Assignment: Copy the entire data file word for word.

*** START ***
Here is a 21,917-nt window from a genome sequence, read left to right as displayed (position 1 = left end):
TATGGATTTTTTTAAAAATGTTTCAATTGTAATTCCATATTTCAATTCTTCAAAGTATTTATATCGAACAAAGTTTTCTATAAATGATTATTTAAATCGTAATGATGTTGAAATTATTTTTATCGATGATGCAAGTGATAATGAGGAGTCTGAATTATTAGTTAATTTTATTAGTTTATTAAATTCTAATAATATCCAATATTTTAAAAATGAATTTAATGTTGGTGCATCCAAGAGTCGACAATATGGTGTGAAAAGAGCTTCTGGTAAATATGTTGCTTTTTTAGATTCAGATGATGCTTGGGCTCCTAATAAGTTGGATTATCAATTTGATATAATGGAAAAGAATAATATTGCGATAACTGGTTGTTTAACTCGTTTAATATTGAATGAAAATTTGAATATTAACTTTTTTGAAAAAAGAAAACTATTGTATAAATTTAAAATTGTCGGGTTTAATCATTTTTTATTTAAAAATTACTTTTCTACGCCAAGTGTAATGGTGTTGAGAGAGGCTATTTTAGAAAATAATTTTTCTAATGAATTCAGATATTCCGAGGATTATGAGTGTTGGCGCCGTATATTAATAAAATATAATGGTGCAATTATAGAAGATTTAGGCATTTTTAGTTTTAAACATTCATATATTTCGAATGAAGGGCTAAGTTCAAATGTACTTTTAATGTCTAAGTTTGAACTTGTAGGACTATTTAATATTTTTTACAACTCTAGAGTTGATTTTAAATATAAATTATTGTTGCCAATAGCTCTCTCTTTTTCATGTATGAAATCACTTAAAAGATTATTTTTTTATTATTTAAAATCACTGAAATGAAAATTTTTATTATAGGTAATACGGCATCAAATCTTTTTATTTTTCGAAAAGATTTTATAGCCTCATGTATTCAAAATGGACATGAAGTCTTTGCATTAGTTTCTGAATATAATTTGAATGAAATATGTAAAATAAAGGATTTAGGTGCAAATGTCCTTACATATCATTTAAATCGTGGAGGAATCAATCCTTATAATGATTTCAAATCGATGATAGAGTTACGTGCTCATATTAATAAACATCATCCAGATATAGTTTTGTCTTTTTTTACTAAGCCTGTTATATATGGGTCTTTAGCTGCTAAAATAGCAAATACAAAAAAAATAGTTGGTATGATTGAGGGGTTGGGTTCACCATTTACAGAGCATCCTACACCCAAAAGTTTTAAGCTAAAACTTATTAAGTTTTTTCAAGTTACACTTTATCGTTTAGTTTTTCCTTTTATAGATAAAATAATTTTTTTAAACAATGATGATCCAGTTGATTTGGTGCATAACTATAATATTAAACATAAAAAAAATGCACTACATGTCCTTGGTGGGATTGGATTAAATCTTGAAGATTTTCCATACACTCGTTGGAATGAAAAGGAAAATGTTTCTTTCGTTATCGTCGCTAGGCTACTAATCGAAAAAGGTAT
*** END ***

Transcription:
Here is a 21,917-nt window from a genome sequence, read left to right as displayed (position 1 = left end):
TATGGATTTTTTTAAAAATGTTTCAATTGTAATTCCATATTTCAATTCTTCAAAGTATTTATATCGAACAAAGTTTTCTATAAATGATTATTTAAATCGTAATGATGTTGAAATTATTTTTATCGATGATGCAAGTGATAATGAGGAGTCTGAATTATTAGTTAATTTTATTAGTTTATTAAATTCTAATAATATCCAATATTTTAAAAATGAATTTAATGTTGGTGCATCCAAGAGTCGACAATATGGTGTGAAAAGAGCTTCTGGTAAATATGTTGCTTTTTTAGATTCAGATGATGCTTGGGCTCCTAATAAGTTGGATTATCAATTTGATATAATGGAAAAGAATAATATTGCGATAACTGGTTGTTTAACTCGTTTAATATTGAATGAAAATTTGAATATTAACTTTTTTGAAAAAAGAAAACTATTGTATAAATTTAAAATTGTCGGGTTTAATCATTTTTTATTTAAAAATTACTTTTCTACGCCAAGTGTAATGGTGTTGAGAGAGGCTATTTTAGAAAATAATTTTTCTAATGAATTCAGATATTCCGAGGATTATGAGTGTTGGCGCCGTATATTAATAAAATATAATGGTGCAATTATAGAAGATTTAGGCATTTTTAGTTTTAAACATTCATATATTTCGAATGAAGGGCTAAGTTCAAATGTACTTTTAATGTCTAAGTTTGAACTTGTAGGACTATTTAATATTTTTTACAACTCTAGAGTTGATTTTAAATATAAATTATTGTTGCCAATAGCTCTCTCTTTTTCATGTATGAAATCACTTAAAAGATTATTTTTTTATTATTTAAAATCACTGAAATGAAAATTTTTATTATAGGTAATACGGCATCAAATCTTTTTATTTTTCGAAAAGATTTTATAGCCTCATGTATTCAAAATGGACATGAAGTCTTTGCATTAGTTTCTGAATATAATTTGAATGAAATATGTAAAATAAAGGATTTAGGTGCAAATGTCCTTACATATCATTTAAATCGTGGAGGAATCAATCCTTATAATGATTTCAAATCGATGATAGAGTTACGTGCTCATATTAATAAACATCATCCAGATATAGTTTTGTCTTTTTTTACTAAGCCTGTTATATATGGGTCTTTAGCTGCTAAAATAGCAAATACAAAAAAAATAGTTGGTATGATTGAGGGGTTGGGTTCACCATTTACAGAGCATCCTACACCCAAAAGTTTTAAGCTAAAACTTATTAAGTTTTTTCAAGTTACACTTTATCGTTTAGTTTTTCCTTTTATAGATAAAATAATTTTTTTAAACAATGATGATCCAGTTGATTTGGTGCATAACTATAATATTAAACATAAAAAAAATGCACTACATGTCCTTGGTGGGATTGGATTAAATCTTGAAGATTTTCCATACACTCGTTGGAATGAAAAGGAAAATGTTTCTTTCGTTATCGTCGCTAGGCTACTAATCGAAAAAGGTAT